Still, no confirmation that Qualcomm will complete a deal.
Amid rumors that Qualcomm is in talks to buy NXP Semiconductors, shares of the Dutch chipmaker have gained 24% over the the past two days to almost $102. But analysts who follow the industry think the price would still have to rise considerably to get a deal done.
That’s largely because NXP’s shares were in a swoon until the M&A rumors hit. Earlier this year, NXP shares sold off over concerns that iPhone sales were slowing because NXP is a major chip supplier to Apple. Investors also dinged NXP over its $12 billion acquisition of Freescale Semiconductor, which had yet to show the expected benefits to the bottom line.
But CEO Rick Clemmer has plenty of experience with making big deals and analysts expect he’ll hold out for more. As CEO of Agere Systems a decade ago, Clemmer recognized a 130% gain in under two years selling the company to LSI Logic. Agere, which made chips for computer networking and storage gear, was spun out of Lucent Technologies and sold to LSI a few years later for $4 billion.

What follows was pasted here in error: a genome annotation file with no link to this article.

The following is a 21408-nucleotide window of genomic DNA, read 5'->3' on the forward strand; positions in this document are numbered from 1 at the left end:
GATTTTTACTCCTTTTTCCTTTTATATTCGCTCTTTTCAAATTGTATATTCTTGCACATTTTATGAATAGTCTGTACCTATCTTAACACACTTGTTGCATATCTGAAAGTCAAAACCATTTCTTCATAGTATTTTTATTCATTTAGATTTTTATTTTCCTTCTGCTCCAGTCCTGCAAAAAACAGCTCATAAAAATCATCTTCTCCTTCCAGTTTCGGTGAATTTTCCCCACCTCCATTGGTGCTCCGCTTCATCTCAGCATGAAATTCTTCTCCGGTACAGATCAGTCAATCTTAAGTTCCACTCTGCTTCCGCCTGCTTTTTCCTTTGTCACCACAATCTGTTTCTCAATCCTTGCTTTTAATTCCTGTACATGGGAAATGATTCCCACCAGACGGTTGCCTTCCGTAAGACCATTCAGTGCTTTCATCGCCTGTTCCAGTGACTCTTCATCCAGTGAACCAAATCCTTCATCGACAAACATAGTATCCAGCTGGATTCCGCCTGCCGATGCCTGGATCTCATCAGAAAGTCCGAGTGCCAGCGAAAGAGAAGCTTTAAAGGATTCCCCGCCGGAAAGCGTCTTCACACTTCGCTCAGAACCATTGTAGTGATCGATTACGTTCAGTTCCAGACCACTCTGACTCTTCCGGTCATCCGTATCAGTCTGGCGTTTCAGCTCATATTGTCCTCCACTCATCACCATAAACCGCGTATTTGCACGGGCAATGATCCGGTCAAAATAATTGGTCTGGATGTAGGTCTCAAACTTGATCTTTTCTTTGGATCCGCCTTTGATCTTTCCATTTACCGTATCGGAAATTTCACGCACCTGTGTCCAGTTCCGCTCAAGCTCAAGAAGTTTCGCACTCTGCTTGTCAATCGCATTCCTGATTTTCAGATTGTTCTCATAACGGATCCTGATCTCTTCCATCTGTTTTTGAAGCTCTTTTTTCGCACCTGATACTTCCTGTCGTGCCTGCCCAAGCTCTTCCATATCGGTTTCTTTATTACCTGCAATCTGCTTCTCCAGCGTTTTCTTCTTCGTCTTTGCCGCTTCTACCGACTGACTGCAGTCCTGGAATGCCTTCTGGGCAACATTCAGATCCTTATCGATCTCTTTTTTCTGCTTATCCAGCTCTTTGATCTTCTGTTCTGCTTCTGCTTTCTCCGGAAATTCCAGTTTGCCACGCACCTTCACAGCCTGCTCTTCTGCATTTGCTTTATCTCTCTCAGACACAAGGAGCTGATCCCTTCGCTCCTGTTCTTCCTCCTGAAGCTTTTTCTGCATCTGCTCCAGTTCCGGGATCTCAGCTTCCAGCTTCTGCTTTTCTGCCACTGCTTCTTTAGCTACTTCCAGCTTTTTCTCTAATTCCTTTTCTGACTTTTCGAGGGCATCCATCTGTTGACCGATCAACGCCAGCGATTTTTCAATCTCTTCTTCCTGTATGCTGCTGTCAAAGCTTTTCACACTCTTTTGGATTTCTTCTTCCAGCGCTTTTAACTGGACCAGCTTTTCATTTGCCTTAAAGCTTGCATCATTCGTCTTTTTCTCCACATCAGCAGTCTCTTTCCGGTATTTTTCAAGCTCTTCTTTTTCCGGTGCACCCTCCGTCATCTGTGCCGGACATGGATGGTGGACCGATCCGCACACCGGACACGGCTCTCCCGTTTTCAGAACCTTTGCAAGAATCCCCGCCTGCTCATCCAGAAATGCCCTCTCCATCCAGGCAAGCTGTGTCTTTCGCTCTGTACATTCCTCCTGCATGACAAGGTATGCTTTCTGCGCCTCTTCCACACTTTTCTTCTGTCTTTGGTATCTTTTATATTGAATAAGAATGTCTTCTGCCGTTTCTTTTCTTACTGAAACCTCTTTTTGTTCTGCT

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Considering the Agere experience is “instructive” to analyzing the situation with NXP nxpi and Qualcomm, said analyst Mark Lipacis at Jeffries & Co. NXP could go for as much as $172 a share, Lipacis added.
Other analysts were a bit more down to earth. Stacy Rasgon at Bernstein Research, who had issued a report musing about possible NXP-Qualcomm deal just hours before the rumors emerged on Thursday, said he was also expecting a deal price well above the current stock price.
“We suspect it is higher than where it closed last night (at) $96, up (about) 17%,” he wrote on Friday. “We had used (about) $120 as our base case in our note yesterday.”
Investors have long hoped that Qualcomm CEO Steven Mollenkopf would make a big deal after he largely sat out last year’s furious merger wave. And many analysts and investors say that a Qualcomm-NXP deal would make sense for both general industry-wide reasons as well as the specific match between the two companies.
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Rod Hall at JP Morgan didn’t predict a price, but analyzed a deal at $150 a share, a level which he called an “unlikely high price.” Even such a price would not stretch Qualcomm’s qcom cash and borrowing ability to make a deal, Hall wrote on Friday.
“We doubt a potential bid would rise to that level but we do believe a further healthy premium over the current (about) $96 NXPI trading level would be doable,” he wrote.